“The Hayekian paradigm stresses the fragmentation of knowledge and its dispersion among the multitude of individual consumers and producers as the primary problem of social and economic cooperation and views the market’s price system as the means by which such dispersed knowledge is ferreted out and communicated to the relevant decision-makers in the production process.” (Salerno 1993: 115).In contrast to this,
“Salerno points out that for Mises, knowledge and appraisal on the market are complementary, and have very different natures and functions. Knowledge is an individual process, by which each individual entrepreneur learns as much as he can about the largely qualitative nature of the market he faces, the values, products, techniques, demands, configurations of the market, and so on. This process necessarily goes on only in the minds of each individual. On the other hand, the prices provided by the market, especially the prices of means of production, are a social process, available to all participants, by which the entrepreneur is able to appraise and estimate future costs and prices. In the market economy, qualitative knowledge can be transmuted, by the free price system, into rational economic calculation of quantitative prices and costs, thus enabling entrepreneurial action on the market.BIBLIOGRAPHY
As Salerno notes: ‘competition therefore acquires the characteristic of a quintessentially social process, not because its operation presupposes knowledge discovery [as with Hayek-Kirzner], which is inescapably an individual function, but because, in the absence of competitively determined money prices for the factors of production, possession of literally all the knowledge in the world would not enable an individual to allocate productive resources, economically within the social division of labor.’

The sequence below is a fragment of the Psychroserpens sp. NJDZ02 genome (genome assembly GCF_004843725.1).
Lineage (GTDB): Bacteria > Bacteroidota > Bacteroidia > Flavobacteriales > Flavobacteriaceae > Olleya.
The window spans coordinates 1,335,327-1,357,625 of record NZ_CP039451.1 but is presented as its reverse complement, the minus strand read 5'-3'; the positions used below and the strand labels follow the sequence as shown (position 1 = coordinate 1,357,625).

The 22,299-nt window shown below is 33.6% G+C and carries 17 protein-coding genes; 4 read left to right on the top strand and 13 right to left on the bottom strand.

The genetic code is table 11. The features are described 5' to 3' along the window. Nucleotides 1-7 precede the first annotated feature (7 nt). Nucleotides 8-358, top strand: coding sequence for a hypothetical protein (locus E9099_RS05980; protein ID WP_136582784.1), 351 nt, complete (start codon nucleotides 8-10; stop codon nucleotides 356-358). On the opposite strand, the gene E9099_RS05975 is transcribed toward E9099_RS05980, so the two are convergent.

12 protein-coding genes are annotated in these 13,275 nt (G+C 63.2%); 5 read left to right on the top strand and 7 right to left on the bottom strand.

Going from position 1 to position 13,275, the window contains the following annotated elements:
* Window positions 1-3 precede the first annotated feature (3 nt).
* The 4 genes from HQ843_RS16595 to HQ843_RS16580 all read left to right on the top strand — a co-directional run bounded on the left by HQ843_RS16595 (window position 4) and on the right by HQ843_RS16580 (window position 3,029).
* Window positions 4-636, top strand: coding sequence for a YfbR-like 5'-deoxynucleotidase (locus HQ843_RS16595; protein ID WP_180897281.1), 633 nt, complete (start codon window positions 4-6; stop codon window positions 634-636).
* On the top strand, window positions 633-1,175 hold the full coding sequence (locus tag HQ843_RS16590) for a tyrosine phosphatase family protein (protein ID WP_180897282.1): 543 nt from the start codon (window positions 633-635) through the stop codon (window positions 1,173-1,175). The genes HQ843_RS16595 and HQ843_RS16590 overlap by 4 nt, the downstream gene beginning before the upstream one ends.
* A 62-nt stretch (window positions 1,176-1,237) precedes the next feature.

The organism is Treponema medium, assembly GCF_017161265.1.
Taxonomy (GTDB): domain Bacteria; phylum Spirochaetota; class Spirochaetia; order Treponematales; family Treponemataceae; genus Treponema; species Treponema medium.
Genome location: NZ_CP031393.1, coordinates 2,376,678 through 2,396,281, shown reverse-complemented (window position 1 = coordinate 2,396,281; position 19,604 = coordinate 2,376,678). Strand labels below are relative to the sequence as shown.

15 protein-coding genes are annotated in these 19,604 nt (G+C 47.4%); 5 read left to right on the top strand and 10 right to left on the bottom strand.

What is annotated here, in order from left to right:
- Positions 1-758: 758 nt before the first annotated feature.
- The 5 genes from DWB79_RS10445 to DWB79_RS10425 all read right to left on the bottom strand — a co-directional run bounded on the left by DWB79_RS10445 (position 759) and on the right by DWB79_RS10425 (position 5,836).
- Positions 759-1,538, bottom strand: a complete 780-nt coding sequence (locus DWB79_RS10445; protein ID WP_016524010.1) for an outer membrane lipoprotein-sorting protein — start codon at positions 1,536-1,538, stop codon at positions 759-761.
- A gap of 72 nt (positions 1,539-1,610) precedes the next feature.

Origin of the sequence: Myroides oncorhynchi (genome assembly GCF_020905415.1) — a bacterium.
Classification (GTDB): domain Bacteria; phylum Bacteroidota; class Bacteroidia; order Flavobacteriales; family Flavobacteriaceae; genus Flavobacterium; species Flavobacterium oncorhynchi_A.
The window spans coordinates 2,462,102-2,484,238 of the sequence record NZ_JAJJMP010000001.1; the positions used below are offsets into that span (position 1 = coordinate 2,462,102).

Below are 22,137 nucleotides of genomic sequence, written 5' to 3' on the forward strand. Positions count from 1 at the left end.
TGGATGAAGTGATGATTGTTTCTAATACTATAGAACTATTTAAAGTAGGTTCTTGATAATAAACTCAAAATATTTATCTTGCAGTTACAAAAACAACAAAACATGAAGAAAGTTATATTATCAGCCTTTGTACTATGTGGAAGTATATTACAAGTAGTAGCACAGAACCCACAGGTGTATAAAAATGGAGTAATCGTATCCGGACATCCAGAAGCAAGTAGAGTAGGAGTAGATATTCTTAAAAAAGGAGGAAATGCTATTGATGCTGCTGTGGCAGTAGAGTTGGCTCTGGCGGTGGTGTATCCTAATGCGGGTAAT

In short, the entire Hayekian emphasis on ignorance and ‘knowledge’ is misplaced and misconceived.” (Rothbard 1992: 19–21).
Rothbard, Murray N. 1992. “The Present State of Austrian Economics,” Working Paper from the Ludwig von Mises Institute, November.
Salerno, Joseph T. 1990. “Ludwig von Mises as Social Rationalist,” Review of Austrian Economics 4: 26–54.
Salerno, Joseph T. 1993. “Mises and Hayek Dehomogenized,” Review of Austrian Economics 6.2: 113–146.
You should also check Salerno's view on the different monetary systems:ReplyDelete
I disagree with Rothbard that "the entire Hayekian emphasis on ignorance and ‘knowledge’ is misplaced and misconceived". Hayek's explanation supplements and complements the analysis of Mises especially for purposes of explaining to obtuse interventionists the necessity of unadulterated market prices.ReplyDelete